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Crystallizing the Relationship Between Patents, Polymorphs and Psilocybin

Psilocybin is a naturally occurring molecule found in many species of “magic mushrooms” around the world and is (in)famous for its psychoactive properties once converted in the body to the active molecule, psilocin. Scientists were first able to synthesize psilocybin in 1958, but its association with countercultural movements quickly led to it becoming illegal, hampering further scientific research. [1] Recently, clinical trials with psilocybin have shown promise to treat various forms of mental health conditions including depression and anxiety. [2] These results have renewed interest in psilocybin as a potential pharmaceutical tool and in turn, have generated a race between research companies to cash in on the profits. One route to those profits is via patent control. As psilocybin cannot be patented as a molecule, other forms of patent control via crystal engineering are employed. [3]

Figure 1: Crystalline psilocybin and one of its crystal structure.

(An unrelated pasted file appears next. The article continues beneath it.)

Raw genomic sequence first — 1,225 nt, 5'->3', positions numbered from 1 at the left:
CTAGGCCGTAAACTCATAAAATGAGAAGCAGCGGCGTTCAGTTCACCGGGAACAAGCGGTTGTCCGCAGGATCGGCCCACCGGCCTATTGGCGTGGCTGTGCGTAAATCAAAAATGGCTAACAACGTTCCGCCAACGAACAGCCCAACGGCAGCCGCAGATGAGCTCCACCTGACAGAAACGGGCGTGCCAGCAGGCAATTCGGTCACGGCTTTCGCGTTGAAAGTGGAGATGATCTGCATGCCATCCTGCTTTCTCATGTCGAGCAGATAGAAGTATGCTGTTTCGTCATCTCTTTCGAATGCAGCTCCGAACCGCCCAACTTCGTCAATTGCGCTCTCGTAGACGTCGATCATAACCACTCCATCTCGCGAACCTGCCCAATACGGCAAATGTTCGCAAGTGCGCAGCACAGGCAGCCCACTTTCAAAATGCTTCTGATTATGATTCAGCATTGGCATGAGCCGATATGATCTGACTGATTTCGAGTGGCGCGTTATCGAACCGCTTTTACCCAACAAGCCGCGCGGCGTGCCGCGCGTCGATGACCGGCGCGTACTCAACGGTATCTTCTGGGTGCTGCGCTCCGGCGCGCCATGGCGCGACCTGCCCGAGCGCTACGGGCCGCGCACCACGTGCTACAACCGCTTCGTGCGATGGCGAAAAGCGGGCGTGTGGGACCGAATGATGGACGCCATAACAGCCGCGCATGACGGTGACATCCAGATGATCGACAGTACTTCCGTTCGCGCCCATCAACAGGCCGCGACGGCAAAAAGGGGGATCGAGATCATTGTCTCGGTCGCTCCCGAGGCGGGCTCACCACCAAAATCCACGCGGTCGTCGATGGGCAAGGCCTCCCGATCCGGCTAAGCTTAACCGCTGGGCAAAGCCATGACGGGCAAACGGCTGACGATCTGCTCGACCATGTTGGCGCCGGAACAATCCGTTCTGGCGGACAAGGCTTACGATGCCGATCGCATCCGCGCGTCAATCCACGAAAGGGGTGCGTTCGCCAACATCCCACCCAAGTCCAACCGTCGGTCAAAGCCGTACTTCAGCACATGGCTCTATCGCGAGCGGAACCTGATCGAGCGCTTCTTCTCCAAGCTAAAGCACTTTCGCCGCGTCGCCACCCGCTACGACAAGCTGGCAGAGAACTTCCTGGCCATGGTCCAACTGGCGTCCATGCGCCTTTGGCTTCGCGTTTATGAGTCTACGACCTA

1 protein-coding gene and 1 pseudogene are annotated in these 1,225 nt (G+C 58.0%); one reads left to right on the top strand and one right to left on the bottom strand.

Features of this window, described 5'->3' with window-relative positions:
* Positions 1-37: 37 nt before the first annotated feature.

Compass Pathways, one of the first public for-profit psychedelic companies, was recently granted a patent for a crystalline form of psilocybin they named Polymorph A. [4] A patent grants the right to exclude others from the use of that crystalline form. Now this patent is being challenged. But what does that mean? And why should people care? To understand the foundation of the Compass Pathways patent and the stakes involved, let’s back up and explain a few things about crystals.

Matter mainly exists as one of three states: gas, liquid, or solid. In the solid state, molecules can be completely scrambled, or they can arrange themselves into highly ordered structures called crystals. Crystals can be thought of as infinitely repeating patterns of molecules in a rigid 3D arrangement through space. Depending on the nature of the repeat pattern, and how molecules align with each other within the crystals, there can be various different crystalline forms called “polymorphs”. Today, it is understood that over half of all organic molecule crystals have at least two polymorphs, each with unique properties. You have likely noticed these unique properties of polymorphs without even realizing. For example, the molecules inside a chocolate bar can arrange themselves into different crystalline polymorphs that influence properties such as taste and that ‘melt in your mouth’ sensation. Chocolatiers go to great lengths to ensure they produce the best tasting polymorph with a melting point close to human body temperature. The reason why your chocolate bar just doesn’t taste quite the same after melting in the car and solidifying in your fridge is that it now exists in a different crystalline form with different properties.